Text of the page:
5. Top each bowl with a piece of short rib, egg strips, scallions, and soup. Ready to serve.

 

 

 

 

 

Taiwanese Danzai Noodle Soup

of Fujian origins, Danzai noodle soup is a popular snack food in Taiwan. While simple, made from a single shrimp on top of hearty minced pork sauce, the noodle soup is so loved that many restaurants focus on serving only this dish on their menu.

Ingredients:

6 large shrimps with heads and shells

6 cups of Simple Pork Soup Stock

1 pound of Asian egg noodles

1 cup of Pork Sauce

2 scallions, trimmed and finely chopped

rice vinegar to taste

Directions:

Peel and devein the shrimps. Remove the heads and set aside to place in a pot. Cover with stock and bring it to a boil and then reduce the heat to a simmer. Cook in simmer, uncovered, for about 5 minutes. Remove the shells with a slotted spoon. Drop in the shrimps and boil until firm and fully cooked about 2 minutes. Transfer from the soup with a slotted spoon and set aside.

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Boil the noodles according to the package instructions and drain. In a separate pot, warm up the  pork sauce. Divide the noodles among 6 serving bowls. Top each bowl of noodles with a spoonful of pork sauce and one shrimp. Ladle in the soup. Sprinkle on scallions and drizzle a couple drops of vinegar to taste. Ready to serve.

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Taiwanese Danzai Noodles

  • Servings: 6
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Cantonese Style Beef Stew

of Fujian origins, Danzai noodle soup is a popular snack food in Taiwan. While simple, made from a single shrimp on top of hearty minced pork sauce, the noodle soup is so loved that many restaurants focus on serving only this dish on their menu.


Credit: cookboldfood.com

Ingredients

6 large shrimps with heads and shells
6 cups of Simple Pork Soup Stock
1 pound of Asian egg noodles
1 cup of Pork Sauce
2 scallions, trimmed and finely chopped
rice vinegar to taste

Directions

1. Peel and devein the shrimps. Remove the heads and set aside to place in a pot. Cover with stock and bring it to a boil and then reduce the heat to a simmer. Cook in simmer, uncovered, for about 5 minutes. Remove the shells with a slotted spoon. Drop in the shrimps and boil until firm and fully cooked about 2 minutes. Transfer from the soup with a slotted spoon and set aside.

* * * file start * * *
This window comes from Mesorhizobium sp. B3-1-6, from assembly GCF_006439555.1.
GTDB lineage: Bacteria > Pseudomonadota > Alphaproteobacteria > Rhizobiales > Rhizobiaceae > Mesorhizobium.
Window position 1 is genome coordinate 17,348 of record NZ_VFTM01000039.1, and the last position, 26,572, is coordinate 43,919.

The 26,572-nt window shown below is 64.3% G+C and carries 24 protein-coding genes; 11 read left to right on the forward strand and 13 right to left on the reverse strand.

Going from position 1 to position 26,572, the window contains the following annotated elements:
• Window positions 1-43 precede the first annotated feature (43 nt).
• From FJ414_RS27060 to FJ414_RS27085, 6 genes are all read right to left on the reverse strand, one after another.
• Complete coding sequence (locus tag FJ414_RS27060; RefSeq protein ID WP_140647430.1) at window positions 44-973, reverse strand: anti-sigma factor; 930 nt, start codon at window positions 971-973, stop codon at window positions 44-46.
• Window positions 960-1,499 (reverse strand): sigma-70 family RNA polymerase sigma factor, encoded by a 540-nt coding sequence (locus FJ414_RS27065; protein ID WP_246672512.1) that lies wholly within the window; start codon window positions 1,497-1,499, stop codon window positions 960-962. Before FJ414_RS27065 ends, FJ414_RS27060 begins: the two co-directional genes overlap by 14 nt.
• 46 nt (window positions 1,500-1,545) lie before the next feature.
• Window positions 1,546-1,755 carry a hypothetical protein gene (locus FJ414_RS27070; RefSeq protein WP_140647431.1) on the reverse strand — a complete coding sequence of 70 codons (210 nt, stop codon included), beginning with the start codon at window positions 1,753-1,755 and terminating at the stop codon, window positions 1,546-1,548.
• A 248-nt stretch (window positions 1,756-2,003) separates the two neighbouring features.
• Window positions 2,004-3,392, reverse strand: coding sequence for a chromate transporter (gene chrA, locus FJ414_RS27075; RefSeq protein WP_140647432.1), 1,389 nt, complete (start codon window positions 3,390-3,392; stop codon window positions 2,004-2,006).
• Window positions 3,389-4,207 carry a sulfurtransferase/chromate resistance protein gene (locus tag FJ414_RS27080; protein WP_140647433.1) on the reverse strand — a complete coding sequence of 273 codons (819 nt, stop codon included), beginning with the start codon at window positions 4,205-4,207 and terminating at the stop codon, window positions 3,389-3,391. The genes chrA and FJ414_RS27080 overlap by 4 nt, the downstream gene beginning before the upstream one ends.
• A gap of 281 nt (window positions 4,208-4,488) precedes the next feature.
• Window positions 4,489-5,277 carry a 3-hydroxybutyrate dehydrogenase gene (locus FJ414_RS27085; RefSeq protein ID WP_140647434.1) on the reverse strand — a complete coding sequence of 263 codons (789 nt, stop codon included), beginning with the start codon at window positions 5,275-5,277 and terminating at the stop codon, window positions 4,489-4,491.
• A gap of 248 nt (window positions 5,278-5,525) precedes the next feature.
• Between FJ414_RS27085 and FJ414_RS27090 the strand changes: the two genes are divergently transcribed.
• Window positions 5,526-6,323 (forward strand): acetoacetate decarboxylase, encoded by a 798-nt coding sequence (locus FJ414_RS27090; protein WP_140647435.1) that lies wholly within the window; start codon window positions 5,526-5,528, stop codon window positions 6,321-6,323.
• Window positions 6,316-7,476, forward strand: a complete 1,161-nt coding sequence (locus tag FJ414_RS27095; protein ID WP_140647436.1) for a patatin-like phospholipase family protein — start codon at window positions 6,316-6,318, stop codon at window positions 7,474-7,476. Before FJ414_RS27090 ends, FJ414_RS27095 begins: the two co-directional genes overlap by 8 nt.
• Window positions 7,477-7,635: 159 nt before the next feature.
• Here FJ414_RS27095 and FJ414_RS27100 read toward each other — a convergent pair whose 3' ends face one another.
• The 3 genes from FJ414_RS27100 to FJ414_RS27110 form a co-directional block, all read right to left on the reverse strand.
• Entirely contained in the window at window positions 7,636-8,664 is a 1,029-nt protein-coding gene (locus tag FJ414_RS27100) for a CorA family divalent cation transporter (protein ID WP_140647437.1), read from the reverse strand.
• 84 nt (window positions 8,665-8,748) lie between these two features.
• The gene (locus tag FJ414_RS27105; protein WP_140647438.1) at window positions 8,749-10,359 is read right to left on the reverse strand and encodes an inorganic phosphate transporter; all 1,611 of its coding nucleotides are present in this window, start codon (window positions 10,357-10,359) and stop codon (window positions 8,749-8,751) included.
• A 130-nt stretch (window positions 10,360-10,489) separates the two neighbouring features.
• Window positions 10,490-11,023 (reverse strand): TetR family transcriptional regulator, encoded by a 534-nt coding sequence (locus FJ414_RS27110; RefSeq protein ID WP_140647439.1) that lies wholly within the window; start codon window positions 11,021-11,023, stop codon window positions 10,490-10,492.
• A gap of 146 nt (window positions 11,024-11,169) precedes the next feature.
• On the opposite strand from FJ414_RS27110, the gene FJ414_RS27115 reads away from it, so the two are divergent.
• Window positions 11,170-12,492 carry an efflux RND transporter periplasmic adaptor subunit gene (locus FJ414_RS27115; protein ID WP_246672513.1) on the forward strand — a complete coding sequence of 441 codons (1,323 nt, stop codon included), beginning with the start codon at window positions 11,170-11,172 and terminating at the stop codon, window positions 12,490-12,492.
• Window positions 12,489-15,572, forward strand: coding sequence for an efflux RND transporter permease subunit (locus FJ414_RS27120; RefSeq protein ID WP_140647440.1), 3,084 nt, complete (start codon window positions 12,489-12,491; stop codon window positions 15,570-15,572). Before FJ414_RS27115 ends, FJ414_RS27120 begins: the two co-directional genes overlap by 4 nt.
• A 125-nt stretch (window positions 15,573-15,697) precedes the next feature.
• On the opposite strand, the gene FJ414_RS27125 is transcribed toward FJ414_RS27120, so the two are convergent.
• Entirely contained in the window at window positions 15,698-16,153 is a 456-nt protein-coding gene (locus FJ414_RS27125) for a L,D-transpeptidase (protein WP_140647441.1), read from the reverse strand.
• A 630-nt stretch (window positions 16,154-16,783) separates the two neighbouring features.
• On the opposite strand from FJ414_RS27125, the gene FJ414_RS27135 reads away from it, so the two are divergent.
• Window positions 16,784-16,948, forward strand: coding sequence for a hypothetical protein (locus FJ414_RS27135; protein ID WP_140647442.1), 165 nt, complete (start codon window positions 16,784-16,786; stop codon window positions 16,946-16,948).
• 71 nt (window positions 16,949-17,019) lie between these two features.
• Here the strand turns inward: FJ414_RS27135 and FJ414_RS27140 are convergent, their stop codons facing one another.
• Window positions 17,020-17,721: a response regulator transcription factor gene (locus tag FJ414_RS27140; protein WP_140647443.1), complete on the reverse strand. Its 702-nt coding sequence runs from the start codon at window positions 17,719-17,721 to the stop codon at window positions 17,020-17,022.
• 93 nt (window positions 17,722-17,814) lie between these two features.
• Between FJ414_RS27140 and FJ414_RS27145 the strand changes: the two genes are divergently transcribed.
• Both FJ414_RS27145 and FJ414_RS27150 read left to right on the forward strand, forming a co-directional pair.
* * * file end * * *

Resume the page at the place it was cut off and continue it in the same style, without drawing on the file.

2. Boil the noodles according to the package instructions and drain. In a separate pot, warm up the pork sauce. Divide the noodles among 6 serving bowls. Top each bowl of noodles with a spoonful of pork sauce and one shrimp. Ladle in the soup. Sprinkle on scallions and drizzle a couple drops of vinegar to taste. Ready to serve.

 

Silken Tofu with Pickled Radish Soup

This is an modest but delightful dish made with delicate tofu and crunchy pickles in a savory broth. For a heartier variation, you can add pre-cooked chicken slivers to the soup (left over rotisserie chicken, anyone?)

Ingredients:

1 package of silken tofu

1 package of pickled radish

1 teaspoon of cooking oil

2 cups of water

1 scallion (thinly sliced)

Salt

Ground white pepper

Directions:

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Heat oil over medium high heat in a skillet. Add pickled radish. Stir until fragrant for about one minute.

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Add the water, bring to a boil and season with salt and pepper, to taste. Add tofu into the water. Let it simmer and absorb the flavors of the broth for about 10 minutes. Scoop into a bowl, sprinkle on scallions. Serve immediately.

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Silken Tofu with Pickled Radish Soup

  • Servings: 2
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Simple Tofu Recipe

This is an modest but delightful dish made with delicate tofu and crunchy pickles in a savory broth. For a heartier variation, you can add pre-cooked chicken slivers to the soup (left over rotisserie chicken, anyone?)


Credit: cookboldfood.com

Ingredients

1 package of silken tofu
1 package of pickled radish
1 teaspoon of cooking oil
2 cups of water
1 scallion (thinly sliced)
Salt
Ground white pepper

Directions

1. Heat oil over medium high heat in a skillet. Add pickled radish. Stir until fragrant for about one minute.
2. Add the water, bring to a boil and season with salt and pepper, to taste. Add tofu into the water. Let it simmer and absorb the flavors of the broth for about 10 minutes. Scoop into a bowl, sprinkle on scallions. Serve immediately.

Pork Tang Yuan

Tang Yuan is a glutinous rice ball most commonly made with black sesame seeds or crushed peanuts. This version of Tang Yuan is savory and made with pork. This uncommon yet equally delicious version is a popular snack food in my hometown Fuzhou.

Tang Yuan is a glutinous rice ball most commonly made with black sesame seeds or crushed peanuts. This version of Tang Yuan is savory and made with pork. This uncommon yet equally delicious version is a popular snack food in my hometown Fuzhou.

Ingredients:

For the wrapper

1 cup of glutinous rice flour

1 cup of warm water (mix 1/2 cup of hot boiling water with 1/2 cup of cold running water)

For the filling

1/2 pound of ground pork

1 teaspoon of light soy sauce

1/2 teaspoon of cornstarch

1/4 teaspoon of salt

1/4 teaspoon of ground white pepper

Directions:

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Add warm water to glutinous rice flour and mix until there are no lumps.